Cuckoo for Cute Clocks!

I love cuckoo clocks. A few years ago my dad got me one of my very own for Christmas. I loved it, but sadly it fell off of the wall last year and shattered into a million tiny pieces. I was very upset about it.

On my recent beach trip, I found a cuckoo inspired clock that was so adorable, I couldn't pass it up. It doesn't actually cuckoo, but it does have a window that opens with a dancing bird inside. Aren't the squirrels and mushrooms too cute? It was made by Allen Designs Studio. The artist has an etsy shop here. Check out the shop, lots of cute stuff!

Wednesday, July 20, 2011

New Ring

So, my mom gave me this gorgeous ring that has quickly become my favorite everyday go-to ring to wear. It's the one on the left with the pretty green stones and swirling silver flowers and patterns. Only mystery left to figure out is what is that green stone? Anybody know?

Tuesday, July 19, 2011

Silly Owl Expressions

I found these funny pictures of owls making silly expressions. Had to share!

Click here to see more!

Monday, July 18, 2011

The Strength in Numbers

Art of the Day
This is painting I did when I got back from India. The yellow "om" stamps are from a hand carved wooden stamp I bought from a street vendor. The"map of the human head" up top was a collage piece from a very cool book called You are Here: Personal Geographies and Other Maps of the Imagination. The other collage images of Hindu deities came from some beautiful cards I picked up in the bookstore at the huge five star hotel in Mumbai, India (the same one that sadly got bombed months after our return). The mehndi hands came from a notepad a fellow teacher gifted me. I loved creating this painting and I love looking at it now, it reminds me of my time in India and it warms my heart!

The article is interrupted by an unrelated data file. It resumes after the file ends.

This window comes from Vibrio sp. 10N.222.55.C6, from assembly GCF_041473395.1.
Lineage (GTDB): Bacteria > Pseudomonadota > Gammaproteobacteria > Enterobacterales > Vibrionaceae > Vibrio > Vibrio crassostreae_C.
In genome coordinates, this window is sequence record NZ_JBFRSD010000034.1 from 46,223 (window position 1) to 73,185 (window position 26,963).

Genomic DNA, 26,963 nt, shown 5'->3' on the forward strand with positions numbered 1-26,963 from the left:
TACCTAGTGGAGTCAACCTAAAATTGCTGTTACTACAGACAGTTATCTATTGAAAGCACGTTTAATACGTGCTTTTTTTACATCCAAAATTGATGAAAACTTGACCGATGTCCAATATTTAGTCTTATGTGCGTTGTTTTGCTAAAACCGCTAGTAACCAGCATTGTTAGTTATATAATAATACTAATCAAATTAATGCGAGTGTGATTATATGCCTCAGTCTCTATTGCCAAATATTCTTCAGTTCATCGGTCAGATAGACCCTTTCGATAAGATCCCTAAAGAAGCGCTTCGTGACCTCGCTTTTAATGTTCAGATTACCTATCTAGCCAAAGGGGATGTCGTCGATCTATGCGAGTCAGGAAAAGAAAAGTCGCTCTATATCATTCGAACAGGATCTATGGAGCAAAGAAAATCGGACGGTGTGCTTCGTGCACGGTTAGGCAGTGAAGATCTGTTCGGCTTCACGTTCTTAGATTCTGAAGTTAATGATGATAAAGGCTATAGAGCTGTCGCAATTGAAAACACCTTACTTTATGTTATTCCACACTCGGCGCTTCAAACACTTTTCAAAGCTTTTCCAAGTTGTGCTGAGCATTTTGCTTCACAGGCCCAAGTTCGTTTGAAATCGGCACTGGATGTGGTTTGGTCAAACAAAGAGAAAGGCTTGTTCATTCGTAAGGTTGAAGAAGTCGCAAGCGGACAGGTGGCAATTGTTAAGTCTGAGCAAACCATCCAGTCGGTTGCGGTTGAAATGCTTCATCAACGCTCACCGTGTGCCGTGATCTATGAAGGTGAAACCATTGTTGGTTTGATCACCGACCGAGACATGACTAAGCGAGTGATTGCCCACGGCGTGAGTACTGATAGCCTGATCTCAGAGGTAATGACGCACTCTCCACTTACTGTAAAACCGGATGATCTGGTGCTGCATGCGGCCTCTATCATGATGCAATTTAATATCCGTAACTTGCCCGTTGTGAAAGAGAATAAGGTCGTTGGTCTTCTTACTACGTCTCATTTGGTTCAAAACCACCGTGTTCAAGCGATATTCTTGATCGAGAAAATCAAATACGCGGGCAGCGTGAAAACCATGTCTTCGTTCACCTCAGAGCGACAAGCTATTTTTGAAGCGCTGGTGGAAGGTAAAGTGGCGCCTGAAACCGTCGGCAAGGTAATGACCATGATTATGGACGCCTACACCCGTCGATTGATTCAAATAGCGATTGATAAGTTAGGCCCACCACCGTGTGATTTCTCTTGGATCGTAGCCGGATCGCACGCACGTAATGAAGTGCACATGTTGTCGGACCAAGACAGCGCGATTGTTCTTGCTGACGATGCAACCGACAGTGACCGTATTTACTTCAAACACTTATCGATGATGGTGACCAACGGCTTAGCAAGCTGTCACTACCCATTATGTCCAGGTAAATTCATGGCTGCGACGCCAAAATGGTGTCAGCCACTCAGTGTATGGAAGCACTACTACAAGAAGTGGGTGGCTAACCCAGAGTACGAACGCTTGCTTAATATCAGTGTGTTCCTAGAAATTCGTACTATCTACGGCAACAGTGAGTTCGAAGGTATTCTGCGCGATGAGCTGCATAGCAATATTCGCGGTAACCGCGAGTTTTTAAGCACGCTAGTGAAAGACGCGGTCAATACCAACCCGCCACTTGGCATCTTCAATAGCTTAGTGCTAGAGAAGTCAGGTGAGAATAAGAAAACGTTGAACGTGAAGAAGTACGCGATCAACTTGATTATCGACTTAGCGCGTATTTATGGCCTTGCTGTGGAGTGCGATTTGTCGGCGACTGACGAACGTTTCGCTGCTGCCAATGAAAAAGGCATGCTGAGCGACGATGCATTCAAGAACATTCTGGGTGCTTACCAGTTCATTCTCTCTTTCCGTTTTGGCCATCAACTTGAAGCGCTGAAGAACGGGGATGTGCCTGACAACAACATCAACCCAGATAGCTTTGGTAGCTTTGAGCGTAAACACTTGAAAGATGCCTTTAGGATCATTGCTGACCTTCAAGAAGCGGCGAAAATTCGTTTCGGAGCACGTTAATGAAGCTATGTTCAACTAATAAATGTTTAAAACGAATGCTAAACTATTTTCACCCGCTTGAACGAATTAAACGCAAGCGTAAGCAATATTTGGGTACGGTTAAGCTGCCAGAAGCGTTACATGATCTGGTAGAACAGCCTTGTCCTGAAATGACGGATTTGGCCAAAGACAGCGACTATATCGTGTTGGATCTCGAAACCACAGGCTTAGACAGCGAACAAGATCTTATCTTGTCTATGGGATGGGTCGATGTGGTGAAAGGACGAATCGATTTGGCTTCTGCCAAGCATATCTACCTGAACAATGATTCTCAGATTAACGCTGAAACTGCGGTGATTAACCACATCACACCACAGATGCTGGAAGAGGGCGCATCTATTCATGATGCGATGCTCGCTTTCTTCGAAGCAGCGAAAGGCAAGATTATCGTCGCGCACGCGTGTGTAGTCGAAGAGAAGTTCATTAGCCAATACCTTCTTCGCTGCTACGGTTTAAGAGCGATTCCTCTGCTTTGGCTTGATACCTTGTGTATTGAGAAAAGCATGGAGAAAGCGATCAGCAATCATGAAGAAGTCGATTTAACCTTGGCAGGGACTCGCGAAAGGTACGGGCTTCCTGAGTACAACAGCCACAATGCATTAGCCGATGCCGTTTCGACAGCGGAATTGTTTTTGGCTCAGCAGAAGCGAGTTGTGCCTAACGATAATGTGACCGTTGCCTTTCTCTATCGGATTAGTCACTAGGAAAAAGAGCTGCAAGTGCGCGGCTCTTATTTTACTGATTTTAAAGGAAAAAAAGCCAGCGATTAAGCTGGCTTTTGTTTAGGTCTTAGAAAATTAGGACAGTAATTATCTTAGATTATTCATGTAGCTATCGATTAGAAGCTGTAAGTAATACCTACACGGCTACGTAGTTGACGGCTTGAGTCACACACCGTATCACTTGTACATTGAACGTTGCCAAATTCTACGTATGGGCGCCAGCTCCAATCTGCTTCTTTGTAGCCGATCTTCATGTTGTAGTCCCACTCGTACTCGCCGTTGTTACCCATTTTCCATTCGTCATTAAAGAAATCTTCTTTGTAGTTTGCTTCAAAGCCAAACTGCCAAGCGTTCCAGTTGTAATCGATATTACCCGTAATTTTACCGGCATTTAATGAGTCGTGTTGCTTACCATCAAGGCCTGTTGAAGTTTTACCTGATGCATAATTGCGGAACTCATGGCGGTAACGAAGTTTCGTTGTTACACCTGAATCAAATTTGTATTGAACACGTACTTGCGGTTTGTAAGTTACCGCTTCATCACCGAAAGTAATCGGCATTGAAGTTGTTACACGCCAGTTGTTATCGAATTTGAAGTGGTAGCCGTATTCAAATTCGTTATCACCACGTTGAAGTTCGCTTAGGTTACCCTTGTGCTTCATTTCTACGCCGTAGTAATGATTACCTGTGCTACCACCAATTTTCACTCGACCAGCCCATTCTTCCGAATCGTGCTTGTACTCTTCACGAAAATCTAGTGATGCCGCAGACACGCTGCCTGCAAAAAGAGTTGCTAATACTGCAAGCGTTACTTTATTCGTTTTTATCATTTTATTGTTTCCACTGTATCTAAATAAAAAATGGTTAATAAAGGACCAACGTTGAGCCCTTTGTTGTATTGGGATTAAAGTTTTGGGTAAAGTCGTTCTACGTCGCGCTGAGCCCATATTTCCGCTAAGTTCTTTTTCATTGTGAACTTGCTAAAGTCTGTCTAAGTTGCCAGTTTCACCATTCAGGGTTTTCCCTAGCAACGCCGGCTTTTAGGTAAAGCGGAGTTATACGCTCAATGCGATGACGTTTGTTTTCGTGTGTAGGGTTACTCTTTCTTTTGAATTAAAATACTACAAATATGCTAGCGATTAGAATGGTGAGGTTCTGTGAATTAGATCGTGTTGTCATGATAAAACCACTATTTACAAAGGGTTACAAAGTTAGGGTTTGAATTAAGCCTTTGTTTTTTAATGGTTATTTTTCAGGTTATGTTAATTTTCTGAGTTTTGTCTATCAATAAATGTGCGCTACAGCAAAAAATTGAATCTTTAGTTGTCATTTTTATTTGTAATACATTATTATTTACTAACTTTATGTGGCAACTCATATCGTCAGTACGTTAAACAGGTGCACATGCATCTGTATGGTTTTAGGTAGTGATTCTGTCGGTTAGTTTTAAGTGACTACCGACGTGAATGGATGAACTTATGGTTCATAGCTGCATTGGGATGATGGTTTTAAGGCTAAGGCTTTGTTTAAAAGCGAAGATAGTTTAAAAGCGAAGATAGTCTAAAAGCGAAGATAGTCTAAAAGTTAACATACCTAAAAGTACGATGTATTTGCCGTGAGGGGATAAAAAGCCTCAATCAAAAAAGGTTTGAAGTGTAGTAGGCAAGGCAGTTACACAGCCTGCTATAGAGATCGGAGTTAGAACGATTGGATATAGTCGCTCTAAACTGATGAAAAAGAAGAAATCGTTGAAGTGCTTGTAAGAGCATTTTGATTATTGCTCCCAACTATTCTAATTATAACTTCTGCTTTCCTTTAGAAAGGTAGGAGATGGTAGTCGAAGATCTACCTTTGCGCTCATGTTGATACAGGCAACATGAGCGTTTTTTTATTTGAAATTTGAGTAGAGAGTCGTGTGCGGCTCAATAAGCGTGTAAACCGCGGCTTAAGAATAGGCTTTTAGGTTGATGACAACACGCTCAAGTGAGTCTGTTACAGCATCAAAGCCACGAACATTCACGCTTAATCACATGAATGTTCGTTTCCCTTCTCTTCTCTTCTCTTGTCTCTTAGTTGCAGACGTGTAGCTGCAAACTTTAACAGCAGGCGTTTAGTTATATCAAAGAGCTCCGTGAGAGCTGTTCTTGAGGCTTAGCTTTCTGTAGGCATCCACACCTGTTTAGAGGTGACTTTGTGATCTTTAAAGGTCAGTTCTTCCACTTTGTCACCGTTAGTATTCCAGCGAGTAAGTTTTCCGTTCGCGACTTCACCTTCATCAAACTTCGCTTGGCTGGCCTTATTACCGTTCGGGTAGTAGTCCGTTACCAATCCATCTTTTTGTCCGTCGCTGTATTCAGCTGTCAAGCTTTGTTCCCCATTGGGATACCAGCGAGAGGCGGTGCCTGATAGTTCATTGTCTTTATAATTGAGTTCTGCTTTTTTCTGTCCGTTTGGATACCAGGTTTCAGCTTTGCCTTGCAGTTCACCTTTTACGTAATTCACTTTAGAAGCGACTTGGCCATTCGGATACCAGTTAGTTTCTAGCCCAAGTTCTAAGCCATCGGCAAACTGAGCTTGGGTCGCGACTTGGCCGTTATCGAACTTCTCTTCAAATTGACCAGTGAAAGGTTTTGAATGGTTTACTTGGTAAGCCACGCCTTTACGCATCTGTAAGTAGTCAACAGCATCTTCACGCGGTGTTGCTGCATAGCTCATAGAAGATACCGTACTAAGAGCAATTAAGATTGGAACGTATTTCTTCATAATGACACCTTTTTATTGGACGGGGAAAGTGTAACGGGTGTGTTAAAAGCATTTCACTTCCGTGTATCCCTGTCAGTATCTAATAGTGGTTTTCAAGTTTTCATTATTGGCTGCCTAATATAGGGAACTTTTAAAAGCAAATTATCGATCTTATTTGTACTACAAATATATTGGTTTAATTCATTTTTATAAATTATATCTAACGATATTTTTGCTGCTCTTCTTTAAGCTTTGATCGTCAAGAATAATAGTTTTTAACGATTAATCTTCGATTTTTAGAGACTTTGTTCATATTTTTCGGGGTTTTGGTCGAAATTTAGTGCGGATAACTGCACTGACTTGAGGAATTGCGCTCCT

Saturday, July 16, 2011

Saag Creamed Spinach

Saag is my favorite dish with Spinach. Saag Paneer is the most common way the dish is served. Paneer is a fresh curd cheese that usually comes in blocks at Indian markets. Usually the paneer cheese is chopped into cubes, pan-fried, and then immersed in the creamy spinach saag sauce. The only bad thing about it, is it can be hard to find and often pricey when you do find it. I did a little research on the internet, and apparently it is pretty easy and cheap to make your own. I haven't tried it yet, but I plan trying to make my own the next time I make Saag for dinner. I will report back when I do.